Nokia still building an Android smartphone
Nokia is working on an Android smartphone that could one day replace its Asha budget range.
According to reports, the company is working on a budget smartphone that would run a forked-version of Android. The phone, which goes by the codename Normandy, has been rumoured on and off for months.
However, the most interesting part of the reports is that Microsoft – which recently agreed to buy Nokia’s devices and services divisions – may not kill the project.
According to AllThingsD, the Normandy project has survived despite internal pressures and Microsoft’s purchase of its Windows Phone and low-end mobile phone division.
Sources speaking to the site have said the general feeling in Nokia is that while Microsoft hasn’t greenlighted the project, it is willing to see where it goes.
The version of Android Nokia is developing is heavily tweaked, in the same way that the version of the open source operating system is on Amazon’s tablets.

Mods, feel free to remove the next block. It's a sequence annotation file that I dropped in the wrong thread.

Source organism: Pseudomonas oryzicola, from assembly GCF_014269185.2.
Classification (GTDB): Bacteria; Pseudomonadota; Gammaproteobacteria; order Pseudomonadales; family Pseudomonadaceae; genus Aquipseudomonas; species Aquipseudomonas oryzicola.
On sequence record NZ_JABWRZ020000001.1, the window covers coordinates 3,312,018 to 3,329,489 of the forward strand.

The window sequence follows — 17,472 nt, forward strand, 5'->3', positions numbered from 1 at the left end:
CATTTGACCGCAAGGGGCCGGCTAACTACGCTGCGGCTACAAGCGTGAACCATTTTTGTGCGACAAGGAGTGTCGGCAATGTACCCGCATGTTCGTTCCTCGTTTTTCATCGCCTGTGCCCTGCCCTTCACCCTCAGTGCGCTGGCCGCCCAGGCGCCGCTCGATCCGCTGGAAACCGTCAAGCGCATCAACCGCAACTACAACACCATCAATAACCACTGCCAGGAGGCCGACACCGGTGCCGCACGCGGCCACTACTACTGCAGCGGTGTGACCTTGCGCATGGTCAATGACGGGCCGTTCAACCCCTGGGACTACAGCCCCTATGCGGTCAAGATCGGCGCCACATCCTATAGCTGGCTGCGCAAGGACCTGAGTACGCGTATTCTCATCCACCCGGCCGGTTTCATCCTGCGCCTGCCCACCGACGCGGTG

According to the report, the version of Android Nokia is developing bears more than a passing resemblance to Windows Phone 8. It is said to use a tile-based interface, rather than the ‘squircle’ or button-based approaches of Asha and vanillia-Android respectively.
It would also serve as a platform for Microsoft to push its own services, such as Bing and Skype.
According to the source, this approach is seen as a more palatable approach to using Android, rather than introducing a raft of new customers to Google’s own services.
The first models of the phone are said to currently be in testing. It comes weeks after @evleaks posted images of what they claimed to be Nokia’s Normandy phone.